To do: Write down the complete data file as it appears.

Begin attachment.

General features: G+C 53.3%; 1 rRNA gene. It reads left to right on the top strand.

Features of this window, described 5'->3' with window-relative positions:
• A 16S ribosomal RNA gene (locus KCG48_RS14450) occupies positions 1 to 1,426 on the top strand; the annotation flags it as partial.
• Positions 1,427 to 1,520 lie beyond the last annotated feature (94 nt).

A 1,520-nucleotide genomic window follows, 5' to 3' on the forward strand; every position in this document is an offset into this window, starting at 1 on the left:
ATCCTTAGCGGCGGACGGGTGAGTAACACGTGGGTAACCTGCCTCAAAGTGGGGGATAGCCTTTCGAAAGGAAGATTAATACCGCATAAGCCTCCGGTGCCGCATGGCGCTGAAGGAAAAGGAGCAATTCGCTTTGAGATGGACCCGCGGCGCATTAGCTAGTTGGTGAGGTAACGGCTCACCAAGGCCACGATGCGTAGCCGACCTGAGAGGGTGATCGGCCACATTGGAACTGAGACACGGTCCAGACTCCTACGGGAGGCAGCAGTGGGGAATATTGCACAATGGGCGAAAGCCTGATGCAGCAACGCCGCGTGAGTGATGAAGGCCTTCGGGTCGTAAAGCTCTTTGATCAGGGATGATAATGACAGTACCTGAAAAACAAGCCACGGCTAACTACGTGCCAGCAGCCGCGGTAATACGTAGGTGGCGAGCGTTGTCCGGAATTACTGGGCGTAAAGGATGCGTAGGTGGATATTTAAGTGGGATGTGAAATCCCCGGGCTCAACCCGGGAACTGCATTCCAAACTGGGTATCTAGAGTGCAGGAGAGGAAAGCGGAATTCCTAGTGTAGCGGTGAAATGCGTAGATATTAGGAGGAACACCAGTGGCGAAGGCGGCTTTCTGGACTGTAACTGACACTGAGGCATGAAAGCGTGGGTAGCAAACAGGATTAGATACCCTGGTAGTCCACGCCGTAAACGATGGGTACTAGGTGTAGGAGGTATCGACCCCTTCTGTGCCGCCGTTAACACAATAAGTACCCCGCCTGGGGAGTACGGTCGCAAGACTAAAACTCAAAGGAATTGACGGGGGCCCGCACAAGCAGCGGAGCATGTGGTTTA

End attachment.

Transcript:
General features: G+C 53.3%; 1 rRNA gene. It reads left to right on the top strand.

Features of this window, described 5'->3' with window-relative positions:
• A 16S ribosomal RNA gene (locus KCG48_RS14450) occupies positions 1 to 1,426 on the top strand; the annotation flags it as partial.
• Positions 1,427 to 1,520 lie beyond the last annotated feature (94 nt).

A 1,520-nucleotide genomic window follows, 5' to 3' on the forward strand; every position in this document is an offset into this window, starting at 1 on the left:
ATCCTTAGCGGCGGACGGGTGAGTAACACGTGGGTAACCTGCCTCAAAGTGGGGGATAGCCTTTCGAAAGGAAGATTAATACCGCATAAGCCTCCGGTGCCGCATGGCGCTGAAGGAAAAGGAGCAATTCGCTTTGAGATGGACCCGCGGCGCATTAGCTAGTTGGTGAGGTAACGGCTCACCAAGGCCACGATGCGTAGCCGACCTGAGAGGGTGATCGGCCACATTGGAACTGAGACACGGTCCAGACTCCTACGGGAGGCAGCAGTGGGGAATATTGCACAATGGGCGAAAGCCTGATGCAGCAACGCCGCGTGAGTGATGAAGGCCTTCGGGTCGTAAAGCTCTTTGATCAGGGATGATAATGACAGTACCTGAAAAACAAGCCACGGCTAACTACGTGCCAGCAGCCGCGGTAATACGTAGGTGGCGAGCGTTGTCCGGAATTACTGGGCGTAAAGGATGCGTAGGTGGATATTTAAGTGGGATGTGAAATCCCCGGGCTCAACCCGGGAACTGCATTCCAAACTGGGTATCTAGAGTGCAGGAGAGGAAAGCGGAATTCCTAGTGTAGCGGTGAAATGCGTAGATATTAGGAGGAACACCAGTGGCGAAGGCGGCTTTCTGGACTGTAACTGACACTGAGGCATGAAAGCGTGGGTAGCAAACAGGATTAGATACCCTGGTAGTCCACGCCGTAAACGATGGGTACTAGGTGTAGGAGGTATCGACCCCTTCTGTGCCGCCGTTAACACAATAAGTACCCCGCCTGGGGAGTACGGTCGCAAGACTAAAACTCAAAGGAATTGACGGGGGCCCGCACAAGCAGCGGAGCATGTGGTTTA